An estimated 10 million Americans are affected by the poor blood circulation -- generally in the legs -- of peripheral artery disease (PAD). It is caused by atherosclerosis, the clogging and hardening of arteries that can lead to heart attacks. Although about half of those with PAD have no symptoms, others report varying levels of pain and other symptoms including numbness and sores on the legs and feet.
Early treatment is similar to actions to prevent heart disease, such as a better diet, stopping smoking cessation, weight loss and if appropriate, cholesterol-lowering drugs. If the disease progresses, patients may receive an artery bypass graft or an angioplasty procedure that widens the blood vessel.
But as many as 12 percent of PAD patients cannot undergo such surgical procedures, and 30,000 to 50,000 people in the United States receive amputations annually due to PAD, said Michael Murphy, M.D. assistant professor of surgery and an investigator at the Indiana Center for Vascular Biology and Medicine at the medical school, who is leading the stem cell trial. For many of these severely affected patients, their quality of life is similar to patients battling terminal cancer, he said.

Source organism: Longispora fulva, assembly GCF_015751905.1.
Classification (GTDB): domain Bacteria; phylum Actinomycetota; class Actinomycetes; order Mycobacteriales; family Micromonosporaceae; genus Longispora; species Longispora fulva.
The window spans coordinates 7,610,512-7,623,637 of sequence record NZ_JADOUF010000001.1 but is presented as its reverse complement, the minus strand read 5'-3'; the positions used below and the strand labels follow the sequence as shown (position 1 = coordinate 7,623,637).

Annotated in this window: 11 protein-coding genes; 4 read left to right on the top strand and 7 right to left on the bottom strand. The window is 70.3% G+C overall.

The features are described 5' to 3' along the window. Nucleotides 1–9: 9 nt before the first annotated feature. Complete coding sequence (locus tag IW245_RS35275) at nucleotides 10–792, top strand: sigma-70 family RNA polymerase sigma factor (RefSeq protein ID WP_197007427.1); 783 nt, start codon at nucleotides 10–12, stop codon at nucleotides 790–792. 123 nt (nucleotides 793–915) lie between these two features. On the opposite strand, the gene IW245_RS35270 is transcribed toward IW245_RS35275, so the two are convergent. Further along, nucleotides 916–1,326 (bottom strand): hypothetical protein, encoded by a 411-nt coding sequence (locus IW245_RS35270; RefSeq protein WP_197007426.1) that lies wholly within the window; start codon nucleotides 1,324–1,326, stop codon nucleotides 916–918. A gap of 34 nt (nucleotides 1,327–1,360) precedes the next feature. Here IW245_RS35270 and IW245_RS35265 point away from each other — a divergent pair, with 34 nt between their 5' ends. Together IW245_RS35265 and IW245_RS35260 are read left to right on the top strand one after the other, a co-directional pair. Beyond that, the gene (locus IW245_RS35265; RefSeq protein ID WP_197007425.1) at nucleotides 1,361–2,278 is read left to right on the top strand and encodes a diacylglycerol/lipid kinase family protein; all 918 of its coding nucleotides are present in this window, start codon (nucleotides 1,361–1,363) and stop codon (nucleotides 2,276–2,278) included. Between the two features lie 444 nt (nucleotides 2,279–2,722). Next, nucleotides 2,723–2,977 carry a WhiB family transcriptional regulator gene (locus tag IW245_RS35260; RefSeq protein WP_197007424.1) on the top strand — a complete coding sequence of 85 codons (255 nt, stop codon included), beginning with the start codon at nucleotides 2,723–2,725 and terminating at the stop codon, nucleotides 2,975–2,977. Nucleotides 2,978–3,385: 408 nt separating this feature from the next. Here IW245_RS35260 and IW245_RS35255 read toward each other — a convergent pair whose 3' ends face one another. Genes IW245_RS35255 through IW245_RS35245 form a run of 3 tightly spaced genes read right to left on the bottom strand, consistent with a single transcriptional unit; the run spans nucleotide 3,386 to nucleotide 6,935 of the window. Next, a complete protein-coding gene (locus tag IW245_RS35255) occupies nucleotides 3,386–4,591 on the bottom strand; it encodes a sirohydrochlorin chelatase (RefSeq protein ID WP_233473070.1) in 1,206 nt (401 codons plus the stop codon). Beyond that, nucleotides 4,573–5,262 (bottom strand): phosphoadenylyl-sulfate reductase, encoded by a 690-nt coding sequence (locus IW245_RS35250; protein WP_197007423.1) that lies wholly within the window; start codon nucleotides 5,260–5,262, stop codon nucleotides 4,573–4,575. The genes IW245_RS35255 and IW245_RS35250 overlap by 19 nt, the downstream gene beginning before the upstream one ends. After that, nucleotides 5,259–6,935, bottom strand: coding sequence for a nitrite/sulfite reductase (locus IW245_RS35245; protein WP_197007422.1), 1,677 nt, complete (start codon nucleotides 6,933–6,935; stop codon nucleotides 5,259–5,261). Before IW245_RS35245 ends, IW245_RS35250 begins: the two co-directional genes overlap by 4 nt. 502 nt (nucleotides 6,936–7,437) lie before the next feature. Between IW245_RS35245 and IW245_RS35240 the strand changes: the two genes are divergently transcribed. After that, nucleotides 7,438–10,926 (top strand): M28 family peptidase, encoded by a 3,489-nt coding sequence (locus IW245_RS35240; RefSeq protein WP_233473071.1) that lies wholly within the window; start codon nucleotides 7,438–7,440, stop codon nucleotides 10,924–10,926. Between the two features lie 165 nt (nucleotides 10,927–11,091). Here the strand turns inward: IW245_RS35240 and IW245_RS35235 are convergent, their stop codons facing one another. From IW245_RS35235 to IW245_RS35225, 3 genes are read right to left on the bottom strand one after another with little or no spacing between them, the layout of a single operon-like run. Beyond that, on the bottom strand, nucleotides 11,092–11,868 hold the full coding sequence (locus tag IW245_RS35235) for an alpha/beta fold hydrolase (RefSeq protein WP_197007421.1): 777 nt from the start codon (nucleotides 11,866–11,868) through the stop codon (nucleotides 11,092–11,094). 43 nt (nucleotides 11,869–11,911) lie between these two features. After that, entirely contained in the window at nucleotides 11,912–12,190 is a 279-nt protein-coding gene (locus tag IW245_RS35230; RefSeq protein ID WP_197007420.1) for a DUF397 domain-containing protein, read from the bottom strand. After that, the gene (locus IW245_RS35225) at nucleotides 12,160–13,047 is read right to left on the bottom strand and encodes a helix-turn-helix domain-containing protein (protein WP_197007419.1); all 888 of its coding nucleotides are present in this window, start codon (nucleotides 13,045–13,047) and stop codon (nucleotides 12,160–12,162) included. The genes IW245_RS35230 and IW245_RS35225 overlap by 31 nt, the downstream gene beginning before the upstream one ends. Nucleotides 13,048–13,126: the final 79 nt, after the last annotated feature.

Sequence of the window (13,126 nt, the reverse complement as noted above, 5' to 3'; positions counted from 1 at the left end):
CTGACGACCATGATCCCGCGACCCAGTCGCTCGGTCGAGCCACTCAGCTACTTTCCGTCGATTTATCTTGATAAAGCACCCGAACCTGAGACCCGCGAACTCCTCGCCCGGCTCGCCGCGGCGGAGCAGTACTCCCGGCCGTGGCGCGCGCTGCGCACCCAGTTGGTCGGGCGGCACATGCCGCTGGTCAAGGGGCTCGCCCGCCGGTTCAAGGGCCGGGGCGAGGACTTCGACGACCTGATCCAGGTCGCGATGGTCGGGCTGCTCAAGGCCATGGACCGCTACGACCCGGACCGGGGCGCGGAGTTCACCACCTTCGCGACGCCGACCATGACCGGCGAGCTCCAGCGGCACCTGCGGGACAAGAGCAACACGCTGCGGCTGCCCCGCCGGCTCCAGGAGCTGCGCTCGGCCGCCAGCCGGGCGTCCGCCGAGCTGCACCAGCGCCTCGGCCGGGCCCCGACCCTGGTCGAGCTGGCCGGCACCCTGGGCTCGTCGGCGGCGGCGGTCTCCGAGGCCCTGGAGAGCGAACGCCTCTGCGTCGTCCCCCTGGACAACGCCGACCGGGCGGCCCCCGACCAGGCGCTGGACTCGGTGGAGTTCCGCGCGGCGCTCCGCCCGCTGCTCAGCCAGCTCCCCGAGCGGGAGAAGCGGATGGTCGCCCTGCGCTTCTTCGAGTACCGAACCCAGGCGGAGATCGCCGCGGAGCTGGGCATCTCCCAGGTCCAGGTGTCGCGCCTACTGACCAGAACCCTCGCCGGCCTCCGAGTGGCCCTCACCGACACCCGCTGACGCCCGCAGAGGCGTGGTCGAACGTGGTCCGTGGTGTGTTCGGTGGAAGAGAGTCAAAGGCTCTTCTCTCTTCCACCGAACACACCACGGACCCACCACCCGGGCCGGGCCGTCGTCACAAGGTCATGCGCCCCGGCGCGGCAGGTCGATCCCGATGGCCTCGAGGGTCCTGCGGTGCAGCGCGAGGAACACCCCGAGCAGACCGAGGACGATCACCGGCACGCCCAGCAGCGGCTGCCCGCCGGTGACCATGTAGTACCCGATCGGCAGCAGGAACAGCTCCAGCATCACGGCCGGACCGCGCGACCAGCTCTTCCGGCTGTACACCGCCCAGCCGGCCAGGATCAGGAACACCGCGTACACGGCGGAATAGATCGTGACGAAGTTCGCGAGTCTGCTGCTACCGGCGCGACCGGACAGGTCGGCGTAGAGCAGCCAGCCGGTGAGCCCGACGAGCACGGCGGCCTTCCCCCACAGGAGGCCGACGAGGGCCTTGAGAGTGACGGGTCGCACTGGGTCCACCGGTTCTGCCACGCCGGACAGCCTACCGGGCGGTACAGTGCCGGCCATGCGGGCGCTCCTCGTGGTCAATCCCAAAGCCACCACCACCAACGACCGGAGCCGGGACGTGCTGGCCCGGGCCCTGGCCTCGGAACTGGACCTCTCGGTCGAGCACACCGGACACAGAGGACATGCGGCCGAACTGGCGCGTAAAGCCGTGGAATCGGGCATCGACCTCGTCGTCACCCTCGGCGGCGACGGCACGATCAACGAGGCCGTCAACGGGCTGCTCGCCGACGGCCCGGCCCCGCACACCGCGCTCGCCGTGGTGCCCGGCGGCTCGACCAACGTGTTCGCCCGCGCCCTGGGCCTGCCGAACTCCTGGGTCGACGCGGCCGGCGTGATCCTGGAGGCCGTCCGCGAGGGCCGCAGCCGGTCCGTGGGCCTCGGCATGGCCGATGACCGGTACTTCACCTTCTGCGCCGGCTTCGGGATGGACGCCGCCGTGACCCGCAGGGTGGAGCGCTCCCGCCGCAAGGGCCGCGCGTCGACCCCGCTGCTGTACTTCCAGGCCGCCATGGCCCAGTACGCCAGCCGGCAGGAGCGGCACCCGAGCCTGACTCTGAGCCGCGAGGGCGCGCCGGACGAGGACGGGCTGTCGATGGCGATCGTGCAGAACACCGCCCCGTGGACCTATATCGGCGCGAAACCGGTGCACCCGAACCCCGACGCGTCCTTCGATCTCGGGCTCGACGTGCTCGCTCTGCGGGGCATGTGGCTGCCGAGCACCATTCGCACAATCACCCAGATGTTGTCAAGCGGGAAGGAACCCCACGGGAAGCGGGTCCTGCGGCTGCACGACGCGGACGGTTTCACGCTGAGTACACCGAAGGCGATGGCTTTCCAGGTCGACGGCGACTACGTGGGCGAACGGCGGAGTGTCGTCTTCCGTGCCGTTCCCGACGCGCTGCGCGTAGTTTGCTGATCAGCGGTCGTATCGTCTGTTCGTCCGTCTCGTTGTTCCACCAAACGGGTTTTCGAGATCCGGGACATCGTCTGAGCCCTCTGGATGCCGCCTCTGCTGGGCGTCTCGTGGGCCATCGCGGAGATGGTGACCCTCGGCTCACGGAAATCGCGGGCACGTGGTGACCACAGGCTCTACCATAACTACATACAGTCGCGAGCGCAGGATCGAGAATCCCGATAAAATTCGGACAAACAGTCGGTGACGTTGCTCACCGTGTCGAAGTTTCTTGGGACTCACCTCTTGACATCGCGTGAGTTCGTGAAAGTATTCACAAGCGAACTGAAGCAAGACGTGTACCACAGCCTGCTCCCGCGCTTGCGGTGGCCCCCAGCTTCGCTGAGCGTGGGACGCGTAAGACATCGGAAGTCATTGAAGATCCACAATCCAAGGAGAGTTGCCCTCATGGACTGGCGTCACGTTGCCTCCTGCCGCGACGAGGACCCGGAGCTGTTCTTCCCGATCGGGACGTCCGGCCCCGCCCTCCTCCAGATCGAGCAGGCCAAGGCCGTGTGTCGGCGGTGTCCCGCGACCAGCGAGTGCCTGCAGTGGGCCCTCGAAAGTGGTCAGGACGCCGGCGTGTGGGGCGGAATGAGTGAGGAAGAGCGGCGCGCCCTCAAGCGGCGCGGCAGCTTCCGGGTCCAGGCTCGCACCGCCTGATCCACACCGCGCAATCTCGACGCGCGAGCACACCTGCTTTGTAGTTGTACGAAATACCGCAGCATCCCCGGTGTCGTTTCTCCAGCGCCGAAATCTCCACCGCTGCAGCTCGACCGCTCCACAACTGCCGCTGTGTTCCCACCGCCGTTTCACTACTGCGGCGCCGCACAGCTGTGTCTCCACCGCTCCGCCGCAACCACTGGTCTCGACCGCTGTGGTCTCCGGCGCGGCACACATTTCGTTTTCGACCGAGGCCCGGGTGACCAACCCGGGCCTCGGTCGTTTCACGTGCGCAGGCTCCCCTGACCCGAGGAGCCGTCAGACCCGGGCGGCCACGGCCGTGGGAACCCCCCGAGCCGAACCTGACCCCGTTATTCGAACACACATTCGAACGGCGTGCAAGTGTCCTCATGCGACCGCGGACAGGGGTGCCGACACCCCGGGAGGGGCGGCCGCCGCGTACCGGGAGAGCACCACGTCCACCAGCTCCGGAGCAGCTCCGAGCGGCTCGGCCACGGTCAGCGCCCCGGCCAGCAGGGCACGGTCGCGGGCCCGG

The cells used in the IU trial include adult stem cells, which are "parent" cells that can create new specialized cells when needed by the body. In the IU trial, researchers are using stem cells -- and slightly more specialized descendants called progenitor cells -- that can create the cells that make up the lining of blood vessels.
In the clinical trial at IU School of Medicine, Dr. Murphy and his colleagues extract bone marrow from the patient's hip while the patient is under a general
Contact: Eric Schoch